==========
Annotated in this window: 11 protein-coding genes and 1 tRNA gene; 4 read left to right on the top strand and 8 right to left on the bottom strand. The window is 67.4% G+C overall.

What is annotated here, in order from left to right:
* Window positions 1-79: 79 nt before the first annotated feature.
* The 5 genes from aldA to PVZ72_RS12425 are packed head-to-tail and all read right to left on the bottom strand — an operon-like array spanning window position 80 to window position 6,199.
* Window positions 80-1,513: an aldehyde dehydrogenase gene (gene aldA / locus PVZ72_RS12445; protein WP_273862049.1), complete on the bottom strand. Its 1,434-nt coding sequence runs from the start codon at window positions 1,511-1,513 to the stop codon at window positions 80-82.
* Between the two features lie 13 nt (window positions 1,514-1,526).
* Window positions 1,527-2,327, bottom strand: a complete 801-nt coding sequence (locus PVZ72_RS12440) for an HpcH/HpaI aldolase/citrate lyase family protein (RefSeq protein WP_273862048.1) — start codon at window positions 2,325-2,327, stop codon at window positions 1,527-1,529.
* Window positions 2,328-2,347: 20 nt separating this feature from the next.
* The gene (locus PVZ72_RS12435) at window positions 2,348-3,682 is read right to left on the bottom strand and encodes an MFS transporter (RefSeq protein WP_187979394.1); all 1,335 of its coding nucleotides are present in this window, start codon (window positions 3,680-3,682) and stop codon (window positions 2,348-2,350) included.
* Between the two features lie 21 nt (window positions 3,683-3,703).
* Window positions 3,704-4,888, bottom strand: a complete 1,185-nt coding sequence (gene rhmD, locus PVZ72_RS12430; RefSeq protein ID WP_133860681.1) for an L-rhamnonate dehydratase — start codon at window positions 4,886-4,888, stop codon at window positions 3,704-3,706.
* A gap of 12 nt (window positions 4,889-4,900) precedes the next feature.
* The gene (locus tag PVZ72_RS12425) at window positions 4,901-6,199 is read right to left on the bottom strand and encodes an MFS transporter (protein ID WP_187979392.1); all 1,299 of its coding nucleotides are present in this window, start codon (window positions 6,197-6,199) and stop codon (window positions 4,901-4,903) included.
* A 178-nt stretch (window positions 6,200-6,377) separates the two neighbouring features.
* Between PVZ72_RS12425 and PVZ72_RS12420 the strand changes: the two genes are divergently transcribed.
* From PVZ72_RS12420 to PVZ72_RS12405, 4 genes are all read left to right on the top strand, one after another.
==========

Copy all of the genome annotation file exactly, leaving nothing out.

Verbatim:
Annotated in this window: 11 protein-coding genes and 1 tRNA gene; 4 read left to right on the top strand and 8 right to left on the bottom strand. The window is 67.4% G+C overall.

What is annotated here, in order from left to right:
* Window positions 1-79: 79 nt before the first annotated feature.
* The 5 genes from aldA to PVZ72_RS12425 are packed head-to-tail and all read right to left on the bottom strand — an operon-like array spanning window position 80 to window position 6,199.
* Window positions 80-1,513: an aldehyde dehydrogenase gene (gene aldA / locus PVZ72_RS12445; protein WP_273862049.1), complete on the bottom strand. Its 1,434-nt coding sequence runs from the start codon at window positions 1,511-1,513 to the stop codon at window positions 80-82.
* Between the two features lie 13 nt (window positions 1,514-1,526).
* Window positions 1,527-2,327, bottom strand: a complete 801-nt coding sequence (locus PVZ72_RS12440) for an HpcH/HpaI aldolase/citrate lyase family protein (RefSeq protein WP_273862048.1) — start codon at window positions 2,325-2,327, stop codon at window positions 1,527-1,529.
* Window positions 2,328-2,347: 20 nt separating this feature from the next.
* The gene (locus PVZ72_RS12435) at window positions 2,348-3,682 is read right to left on the bottom strand and encodes an MFS transporter (RefSeq protein WP_187979394.1); all 1,335 of its coding nucleotides are present in this window, start codon (window positions 3,680-3,682) and stop codon (window positions 2,348-2,350) included.
* Between the two features lie 21 nt (window positions 3,683-3,703).
* Window positions 3,704-4,888, bottom strand: a complete 1,185-nt coding sequence (gene rhmD, locus PVZ72_RS12430; RefSeq protein ID WP_133860681.1) for an L-rhamnonate dehydratase — start codon at window positions 4,886-4,888, stop codon at window positions 3,704-3,706.
* A gap of 12 nt (window positions 4,889-4,900) precedes the next feature.
* The gene (locus tag PVZ72_RS12425) at window positions 4,901-6,199 is read right to left on the bottom strand and encodes an MFS transporter (protein ID WP_187979392.1); all 1,299 of its coding nucleotides are present in this window, start codon (window positions 6,197-6,199) and stop codon (window positions 4,901-4,903) included.
* A 178-nt stretch (window positions 6,200-6,377) separates the two neighbouring features.
* Between PVZ72_RS12425 and PVZ72_RS12420 the strand changes: the two genes are divergently transcribed.
* From PVZ72_RS12420 to PVZ72_RS12405, 4 genes are all read left to right on the top strand, one after another.